Step 5: Don’t stop onboarding

It’s tempting to shut down your onboarding efforts once you’ve reached your goals.  But a better approach is to analyze your spend file on an ongoing basis to identify opportunities to onboard suppliers.  Over time, your supplier base will change, supplier contracts will come up for renewal, decision-makers who were resistant to electronic payments will leave, negative perceptions of electronic payments will soften, and your business will gain more leverage with some suppliers.  All these scenarios are a chance for you to engage with suppliers to drive additional adoption.

Following these five steps will ensure that you achieve optimum supplier adoption of your electronic payment program.  Do these steps daunting?  Don’t worry, electronic payment solutions providers can help you at each step of the way in driving supplier adoption, relieving you of the burden.

Ready to migrate your suppliers to electronic payments?  Schedule a demo.

Shifting your organization to a growth mindset

You may have heard the term “growth mindset” used in the workplace in recent years. While the concept itself is not a new idea, there has been a resurgence of the phrase as it applies to modern organizational cultures.

The payments industry is evolving rapidly today, with a growing set of electronic payment options that bring new opportunities for efficiency along with added fraud risks. This requires industry participants, like Paymerang, to constantly innovate to deliver value for buyers and suppliers while protecting client funds. A skilled and motivated workforce by itself is not enough since the landscape is shifting so fast. Companies need workforces with a capacity for growth and adaptation to thrive in the FinTech space.

Carol Dweck, a renowned Stanford University psychologist, coined the terms fixed and growth mindset after extensive research in students’ attitudes around failure. She found some students rebounded while others were devasted by the smallest setbacks. Dweck describes the simple, yet impactful differences between the two mindsets:

Growth Mindset: People with a growth mindset believe abilities—like talent and intelligence—can be developed through dedication and hard work. They’re more likely to enjoy learning, seek out situations to experiment, and see failure as an opportunity to grow.

Fixed Mindset: Those with a fixed mindset believe the opposite. They feel they “are who they are” and were born with a set level of talent, intelligence, and even interests. Because of this, they’re more likely to seek out opportunities and situations where these views are affirmed (like doing the same job over and over to receive praise) and believe that talent alone—not effort—is the source of success.

While the bulk of this research was conducted on students, these concepts can be seamlessly applied to organizations. Technological advances have made us more efficient, while also increasing complexity of challenges faced by employees. The pace at which we work is faster than ever before and frequent change (and sometimes a little chaos) is to be expected. Adopting and developing a growth mindset in the modern workplace helps increase resiliency in environments that demand quick adaption to change, frequent refinement of strategies, and decisive action within short time constraints.

Implementing a growth mindset into your company culture yields many benefits for individuals and teams. Once people stop worrying about failing, they are more open to creative thinking and problem solving, which leads to the discovery of new and innovative solutions. By trying on new roles and responsibilities, people learn new skills that strengthen their contributions and help them continue their career path.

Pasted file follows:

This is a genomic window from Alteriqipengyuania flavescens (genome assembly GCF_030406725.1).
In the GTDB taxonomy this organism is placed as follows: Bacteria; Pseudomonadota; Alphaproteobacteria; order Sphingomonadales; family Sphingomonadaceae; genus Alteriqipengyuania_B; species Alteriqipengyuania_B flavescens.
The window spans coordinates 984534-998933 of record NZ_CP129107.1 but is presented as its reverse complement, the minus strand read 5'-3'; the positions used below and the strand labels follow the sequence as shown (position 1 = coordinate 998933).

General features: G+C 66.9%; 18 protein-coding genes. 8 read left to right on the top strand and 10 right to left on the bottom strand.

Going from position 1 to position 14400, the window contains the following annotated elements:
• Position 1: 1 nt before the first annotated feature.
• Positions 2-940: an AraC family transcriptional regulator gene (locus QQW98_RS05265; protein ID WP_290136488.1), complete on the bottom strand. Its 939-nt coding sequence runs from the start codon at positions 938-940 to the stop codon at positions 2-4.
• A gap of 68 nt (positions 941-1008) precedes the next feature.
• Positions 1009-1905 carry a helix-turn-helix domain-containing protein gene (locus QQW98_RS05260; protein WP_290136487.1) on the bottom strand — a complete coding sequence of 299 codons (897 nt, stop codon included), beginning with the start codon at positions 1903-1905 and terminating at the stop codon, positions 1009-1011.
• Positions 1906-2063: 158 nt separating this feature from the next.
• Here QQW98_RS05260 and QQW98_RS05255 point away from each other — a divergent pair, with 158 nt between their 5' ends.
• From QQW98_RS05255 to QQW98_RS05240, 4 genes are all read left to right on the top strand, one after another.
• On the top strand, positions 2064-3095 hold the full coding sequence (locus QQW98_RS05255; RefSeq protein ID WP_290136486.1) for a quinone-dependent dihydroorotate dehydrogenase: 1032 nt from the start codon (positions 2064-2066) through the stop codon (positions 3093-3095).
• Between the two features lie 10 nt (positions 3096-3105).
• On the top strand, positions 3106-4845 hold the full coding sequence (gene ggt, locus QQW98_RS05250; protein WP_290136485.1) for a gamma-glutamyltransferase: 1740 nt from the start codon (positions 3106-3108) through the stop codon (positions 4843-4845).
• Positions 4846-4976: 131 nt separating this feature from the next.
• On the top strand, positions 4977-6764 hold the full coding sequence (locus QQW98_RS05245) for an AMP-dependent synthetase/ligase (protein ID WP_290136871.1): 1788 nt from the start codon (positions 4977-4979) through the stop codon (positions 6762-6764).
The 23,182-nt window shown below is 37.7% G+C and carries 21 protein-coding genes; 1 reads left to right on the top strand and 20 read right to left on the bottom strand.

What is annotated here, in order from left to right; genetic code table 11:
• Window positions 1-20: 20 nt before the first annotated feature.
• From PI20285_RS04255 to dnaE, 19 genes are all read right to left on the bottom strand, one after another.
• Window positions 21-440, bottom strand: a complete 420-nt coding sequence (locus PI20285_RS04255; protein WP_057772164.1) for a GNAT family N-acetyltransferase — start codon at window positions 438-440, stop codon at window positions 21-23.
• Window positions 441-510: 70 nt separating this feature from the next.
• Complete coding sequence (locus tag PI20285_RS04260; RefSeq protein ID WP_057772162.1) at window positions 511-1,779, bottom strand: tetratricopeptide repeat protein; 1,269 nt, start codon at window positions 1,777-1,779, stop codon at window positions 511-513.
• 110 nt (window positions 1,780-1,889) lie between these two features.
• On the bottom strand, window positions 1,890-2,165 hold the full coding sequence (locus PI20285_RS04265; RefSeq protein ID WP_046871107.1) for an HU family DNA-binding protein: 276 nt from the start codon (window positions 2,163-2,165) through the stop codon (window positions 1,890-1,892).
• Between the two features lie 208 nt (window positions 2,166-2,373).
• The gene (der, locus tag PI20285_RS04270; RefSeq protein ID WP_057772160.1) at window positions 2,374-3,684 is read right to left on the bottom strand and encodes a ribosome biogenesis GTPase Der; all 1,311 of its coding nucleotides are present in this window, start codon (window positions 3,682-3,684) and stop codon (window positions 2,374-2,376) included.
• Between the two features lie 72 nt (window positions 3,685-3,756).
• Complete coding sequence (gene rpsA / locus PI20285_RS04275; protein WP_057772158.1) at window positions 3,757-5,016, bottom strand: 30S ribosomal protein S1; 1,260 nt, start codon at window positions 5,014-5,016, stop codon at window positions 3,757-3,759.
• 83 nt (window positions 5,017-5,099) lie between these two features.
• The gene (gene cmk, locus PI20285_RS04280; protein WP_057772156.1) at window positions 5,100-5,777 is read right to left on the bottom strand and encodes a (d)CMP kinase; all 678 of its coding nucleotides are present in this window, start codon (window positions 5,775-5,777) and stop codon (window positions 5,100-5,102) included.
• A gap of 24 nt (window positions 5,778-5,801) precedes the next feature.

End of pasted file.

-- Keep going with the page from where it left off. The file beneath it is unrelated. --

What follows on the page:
Fully embracing the growth mindset and applying it time and time again takes deliberate, repetitive practice. How can organizational leaders help cultivate a growth mindset within their cultures?

Here are three tips you can start applying:

  1. Screen for a growth mindset. During the recruitment process, look for traits of a growth mindset in candidates. While interviewing, incorporate questions that dig in to core beliefs, past learnings and setbacks, and the ability to see out challenging tasks or projects. Asks questions such as, “what’s the biggest risk you’ve taken in recent years?” or “give me an example of a time you set an ambitious goal, did you meet it? What went well and what didn’t go well?”. This will give you a sense to what mindset a candidate may be bringing to the team.
  2. Set learning goals. Take the time to understand your employees’ goals. Regularly nudge and encourage new responsibilities (like taking the lead on a project) instead of playing it safe. Be sure to celebrate the learning process and highlight that setbacks are part of the growing process. This will build the resiliency muscles needed to dust one’s self off and to keep pushing forward.
  3. Foster a learning culture, starting with the company leadership. Leaders set the tone and people take note, making it even more important to “walk the talk”. Openly talk about your own successes and setbacks – what you’ve learned, what you’ll do differently next time. Leverage team meetings, town halls and other means of communication to highlight these learnings and encourage discussion and curiosity. Fostering this dialogue shows that it’s safe and encouraged to take risks.

FinTech companies today need to rapidly evolve to meet the needs of the marketplace. If you want to build a high-growth organization that is strong and resilient, start by supporting a growth mindset within your team members today.

Dweck, Carol. Mindset: The New Psychology of Success. New York: Random House, 2006. Print

Paymerang Named #1 Best Tech Startup in Richmond

Paymerang Named #1 Best Tech Startup in Richmond

We are proud to be named #1 Best Tech Startup in RVA by The Tech Tribune!

We are grateful for each and every one of our amazing team members and clients who makes our awesome company what we are today, and we look forward to our continued growth and success! Want to join our team? Check out all of our current openings here.

The Tech Tribune delivers the latest technology news, in-depth technology articles, and insights on the hottest technology startups all over the world. Their staff compiled the very best tech startups in Richmond, Virginia. In doing their research, they considered several factors including but not limited to:

  1. Revenue potential
  2. Leadership team
  3. Brand/product traction
  4. Competitive landscape

To see the full article and complete Top 10 list click here.